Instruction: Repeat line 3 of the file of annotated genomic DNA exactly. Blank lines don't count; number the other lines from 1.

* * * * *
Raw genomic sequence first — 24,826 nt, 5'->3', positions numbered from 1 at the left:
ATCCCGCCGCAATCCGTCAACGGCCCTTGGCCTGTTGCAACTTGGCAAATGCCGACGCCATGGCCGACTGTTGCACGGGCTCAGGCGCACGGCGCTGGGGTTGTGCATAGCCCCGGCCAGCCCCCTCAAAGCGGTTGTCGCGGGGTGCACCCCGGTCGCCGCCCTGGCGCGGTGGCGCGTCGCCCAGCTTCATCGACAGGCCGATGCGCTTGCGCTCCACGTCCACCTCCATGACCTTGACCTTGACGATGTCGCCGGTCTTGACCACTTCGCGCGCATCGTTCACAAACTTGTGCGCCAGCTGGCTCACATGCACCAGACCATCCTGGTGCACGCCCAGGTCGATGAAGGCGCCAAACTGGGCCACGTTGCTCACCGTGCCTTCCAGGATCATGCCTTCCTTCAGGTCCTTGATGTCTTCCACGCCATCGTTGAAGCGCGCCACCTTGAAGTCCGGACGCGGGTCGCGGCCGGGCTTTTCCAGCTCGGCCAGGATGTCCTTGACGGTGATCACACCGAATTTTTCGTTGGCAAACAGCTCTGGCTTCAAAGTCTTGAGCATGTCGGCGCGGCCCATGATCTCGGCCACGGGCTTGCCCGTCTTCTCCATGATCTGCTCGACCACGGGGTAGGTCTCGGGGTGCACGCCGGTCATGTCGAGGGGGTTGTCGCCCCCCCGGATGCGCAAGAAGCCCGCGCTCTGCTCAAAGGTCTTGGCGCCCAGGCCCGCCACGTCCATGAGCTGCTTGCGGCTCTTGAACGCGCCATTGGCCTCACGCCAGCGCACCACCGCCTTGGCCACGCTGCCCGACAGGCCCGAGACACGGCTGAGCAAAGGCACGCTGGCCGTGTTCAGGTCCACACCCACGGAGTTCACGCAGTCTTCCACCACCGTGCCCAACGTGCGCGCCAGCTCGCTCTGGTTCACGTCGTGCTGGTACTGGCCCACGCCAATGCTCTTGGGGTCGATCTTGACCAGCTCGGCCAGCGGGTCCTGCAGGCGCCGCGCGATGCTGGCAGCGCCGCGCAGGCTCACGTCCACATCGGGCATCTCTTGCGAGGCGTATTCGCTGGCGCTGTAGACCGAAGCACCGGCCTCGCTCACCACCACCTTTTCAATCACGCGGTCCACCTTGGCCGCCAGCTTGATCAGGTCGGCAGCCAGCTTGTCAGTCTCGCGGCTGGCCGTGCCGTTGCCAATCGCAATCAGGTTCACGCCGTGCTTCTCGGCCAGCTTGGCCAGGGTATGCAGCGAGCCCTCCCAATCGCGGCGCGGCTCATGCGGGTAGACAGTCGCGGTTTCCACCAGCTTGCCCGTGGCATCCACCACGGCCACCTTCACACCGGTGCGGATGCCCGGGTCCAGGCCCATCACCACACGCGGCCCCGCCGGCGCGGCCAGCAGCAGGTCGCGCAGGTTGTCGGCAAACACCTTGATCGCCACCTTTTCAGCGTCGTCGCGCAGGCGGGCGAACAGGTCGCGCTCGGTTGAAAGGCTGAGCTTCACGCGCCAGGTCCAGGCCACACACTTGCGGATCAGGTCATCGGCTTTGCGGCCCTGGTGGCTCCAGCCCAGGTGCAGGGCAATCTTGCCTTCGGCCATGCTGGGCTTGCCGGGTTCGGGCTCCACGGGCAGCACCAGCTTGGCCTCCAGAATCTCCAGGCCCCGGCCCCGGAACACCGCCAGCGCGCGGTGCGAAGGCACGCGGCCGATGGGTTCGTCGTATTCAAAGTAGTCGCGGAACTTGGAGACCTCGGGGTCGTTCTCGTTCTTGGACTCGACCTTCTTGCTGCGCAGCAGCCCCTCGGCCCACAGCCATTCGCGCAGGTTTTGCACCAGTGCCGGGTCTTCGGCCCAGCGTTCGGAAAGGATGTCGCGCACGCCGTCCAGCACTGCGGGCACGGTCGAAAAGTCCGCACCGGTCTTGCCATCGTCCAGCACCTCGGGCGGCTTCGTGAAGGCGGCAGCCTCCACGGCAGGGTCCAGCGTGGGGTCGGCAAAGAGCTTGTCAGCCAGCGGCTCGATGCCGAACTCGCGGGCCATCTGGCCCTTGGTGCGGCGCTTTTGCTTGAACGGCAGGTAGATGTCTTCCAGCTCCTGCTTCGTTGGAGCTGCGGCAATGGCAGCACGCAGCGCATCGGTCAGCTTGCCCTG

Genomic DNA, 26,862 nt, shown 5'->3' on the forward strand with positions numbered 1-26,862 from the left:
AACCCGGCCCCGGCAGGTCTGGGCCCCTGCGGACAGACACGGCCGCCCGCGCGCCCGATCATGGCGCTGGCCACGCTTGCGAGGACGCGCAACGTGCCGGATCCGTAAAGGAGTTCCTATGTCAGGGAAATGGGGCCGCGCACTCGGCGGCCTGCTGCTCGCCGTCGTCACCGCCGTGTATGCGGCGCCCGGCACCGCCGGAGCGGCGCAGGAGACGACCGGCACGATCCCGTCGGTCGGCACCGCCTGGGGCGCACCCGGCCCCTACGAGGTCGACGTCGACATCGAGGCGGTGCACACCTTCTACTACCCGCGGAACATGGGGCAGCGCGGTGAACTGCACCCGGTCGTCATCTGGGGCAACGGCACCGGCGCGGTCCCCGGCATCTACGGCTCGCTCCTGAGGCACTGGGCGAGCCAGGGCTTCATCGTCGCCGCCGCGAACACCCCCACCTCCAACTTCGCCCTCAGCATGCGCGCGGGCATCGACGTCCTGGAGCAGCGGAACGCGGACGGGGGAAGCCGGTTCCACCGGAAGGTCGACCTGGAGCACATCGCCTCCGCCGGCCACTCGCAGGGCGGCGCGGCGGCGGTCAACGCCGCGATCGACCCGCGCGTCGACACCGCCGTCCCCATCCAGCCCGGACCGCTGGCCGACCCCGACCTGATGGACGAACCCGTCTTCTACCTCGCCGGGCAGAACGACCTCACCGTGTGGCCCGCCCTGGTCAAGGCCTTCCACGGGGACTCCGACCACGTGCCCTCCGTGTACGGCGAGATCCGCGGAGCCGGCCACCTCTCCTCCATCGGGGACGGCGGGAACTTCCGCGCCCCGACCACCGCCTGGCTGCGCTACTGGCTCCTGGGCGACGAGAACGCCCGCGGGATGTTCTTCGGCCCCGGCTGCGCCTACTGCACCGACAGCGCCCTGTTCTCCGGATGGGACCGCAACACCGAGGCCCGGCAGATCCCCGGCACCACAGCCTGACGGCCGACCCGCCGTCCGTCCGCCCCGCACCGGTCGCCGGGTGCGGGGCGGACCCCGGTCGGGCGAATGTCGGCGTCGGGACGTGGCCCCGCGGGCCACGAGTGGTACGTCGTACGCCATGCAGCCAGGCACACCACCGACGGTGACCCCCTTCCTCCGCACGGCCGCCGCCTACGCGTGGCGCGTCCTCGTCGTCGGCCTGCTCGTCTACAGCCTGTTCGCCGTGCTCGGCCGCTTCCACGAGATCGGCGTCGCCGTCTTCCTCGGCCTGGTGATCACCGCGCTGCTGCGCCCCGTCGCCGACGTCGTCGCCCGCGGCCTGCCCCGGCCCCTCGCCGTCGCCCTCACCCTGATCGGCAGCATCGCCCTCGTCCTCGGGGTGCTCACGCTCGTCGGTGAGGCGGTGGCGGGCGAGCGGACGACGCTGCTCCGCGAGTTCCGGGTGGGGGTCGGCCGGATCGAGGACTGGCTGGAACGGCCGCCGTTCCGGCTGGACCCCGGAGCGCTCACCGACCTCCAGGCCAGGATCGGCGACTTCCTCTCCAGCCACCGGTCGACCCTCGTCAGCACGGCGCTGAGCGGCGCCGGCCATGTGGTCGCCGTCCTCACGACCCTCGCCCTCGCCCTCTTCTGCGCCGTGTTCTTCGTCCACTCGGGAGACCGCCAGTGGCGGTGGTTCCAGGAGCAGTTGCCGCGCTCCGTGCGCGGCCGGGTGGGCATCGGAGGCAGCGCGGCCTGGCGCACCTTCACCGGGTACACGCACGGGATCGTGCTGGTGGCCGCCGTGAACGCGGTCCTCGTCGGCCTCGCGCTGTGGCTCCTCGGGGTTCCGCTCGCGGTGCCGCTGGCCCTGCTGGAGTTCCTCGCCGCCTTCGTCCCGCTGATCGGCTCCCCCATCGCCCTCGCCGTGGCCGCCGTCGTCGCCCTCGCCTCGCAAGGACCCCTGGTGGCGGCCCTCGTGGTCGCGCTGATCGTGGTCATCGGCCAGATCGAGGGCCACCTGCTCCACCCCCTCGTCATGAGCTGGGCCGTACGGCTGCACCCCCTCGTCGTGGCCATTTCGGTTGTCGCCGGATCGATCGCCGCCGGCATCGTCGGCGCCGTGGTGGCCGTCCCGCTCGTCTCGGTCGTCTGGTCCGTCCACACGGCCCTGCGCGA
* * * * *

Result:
Genomic DNA, 26,862 nt, shown 5'->3' on the forward strand with positions numbered 1-26,862 from the left: